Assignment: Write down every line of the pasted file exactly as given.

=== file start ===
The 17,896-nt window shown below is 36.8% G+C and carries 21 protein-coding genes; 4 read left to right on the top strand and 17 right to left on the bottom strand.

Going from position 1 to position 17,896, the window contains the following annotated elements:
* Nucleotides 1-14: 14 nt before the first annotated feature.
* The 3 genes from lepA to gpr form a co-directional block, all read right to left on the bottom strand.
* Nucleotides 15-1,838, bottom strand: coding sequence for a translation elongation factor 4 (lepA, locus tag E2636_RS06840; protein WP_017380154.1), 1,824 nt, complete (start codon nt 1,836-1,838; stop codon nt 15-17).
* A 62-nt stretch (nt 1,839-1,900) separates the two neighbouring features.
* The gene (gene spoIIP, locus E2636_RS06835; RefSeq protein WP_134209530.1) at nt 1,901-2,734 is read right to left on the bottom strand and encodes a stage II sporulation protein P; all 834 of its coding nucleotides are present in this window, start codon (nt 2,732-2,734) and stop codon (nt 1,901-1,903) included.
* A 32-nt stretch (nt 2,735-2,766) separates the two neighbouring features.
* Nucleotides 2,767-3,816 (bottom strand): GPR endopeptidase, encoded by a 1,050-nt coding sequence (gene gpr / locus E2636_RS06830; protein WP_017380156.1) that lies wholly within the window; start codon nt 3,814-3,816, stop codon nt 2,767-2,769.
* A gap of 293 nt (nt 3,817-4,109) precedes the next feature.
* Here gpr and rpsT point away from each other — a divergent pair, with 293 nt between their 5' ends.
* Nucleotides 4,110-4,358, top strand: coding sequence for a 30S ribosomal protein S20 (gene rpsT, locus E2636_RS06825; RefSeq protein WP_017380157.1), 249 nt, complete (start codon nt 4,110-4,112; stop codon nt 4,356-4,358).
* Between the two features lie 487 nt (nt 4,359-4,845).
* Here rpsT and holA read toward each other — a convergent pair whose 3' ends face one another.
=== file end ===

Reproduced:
The 17,896-nt window shown below is 36.8% G+C and carries 21 protein-coding genes; 4 read left to right on the top strand and 17 right to left on the bottom strand.

Going from position 1 to position 17,896, the window contains the following annotated elements:
* Nucleotides 1-14: 14 nt before the first annotated feature.
* The 3 genes from lepA to gpr form a co-directional block, all read right to left on the bottom strand.
* Nucleotides 15-1,838, bottom strand: coding sequence for a translation elongation factor 4 (lepA, locus tag E2636_RS06840; protein WP_017380154.1), 1,824 nt, complete (start codon nt 1,836-1,838; stop codon nt 15-17).
* A 62-nt stretch (nt 1,839-1,900) separates the two neighbouring features.
* The gene (gene spoIIP, locus E2636_RS06835; RefSeq protein WP_134209530.1) at nt 1,901-2,734 is read right to left on the bottom strand and encodes a stage II sporulation protein P; all 834 of its coding nucleotides are present in this window, start codon (nt 2,732-2,734) and stop codon (nt 1,901-1,903) included.
* A 32-nt stretch (nt 2,735-2,766) separates the two neighbouring features.
* Nucleotides 2,767-3,816 (bottom strand): GPR endopeptidase, encoded by a 1,050-nt coding sequence (gene gpr / locus E2636_RS06830; protein WP_017380156.1) that lies wholly within the window; start codon nt 3,814-3,816, stop codon nt 2,767-2,769.
* A gap of 293 nt (nt 3,817-4,109) precedes the next feature.
* Here gpr and rpsT point away from each other — a divergent pair, with 293 nt between their 5' ends.
* Nucleotides 4,110-4,358, top strand: coding sequence for a 30S ribosomal protein S20 (gene rpsT, locus E2636_RS06825; RefSeq protein WP_017380157.1), 249 nt, complete (start codon nt 4,110-4,112; stop codon nt 4,356-4,358).
* Between the two features lie 487 nt (nt 4,359-4,845).
* Here rpsT and holA read toward each other — a convergent pair whose 3' ends face one another.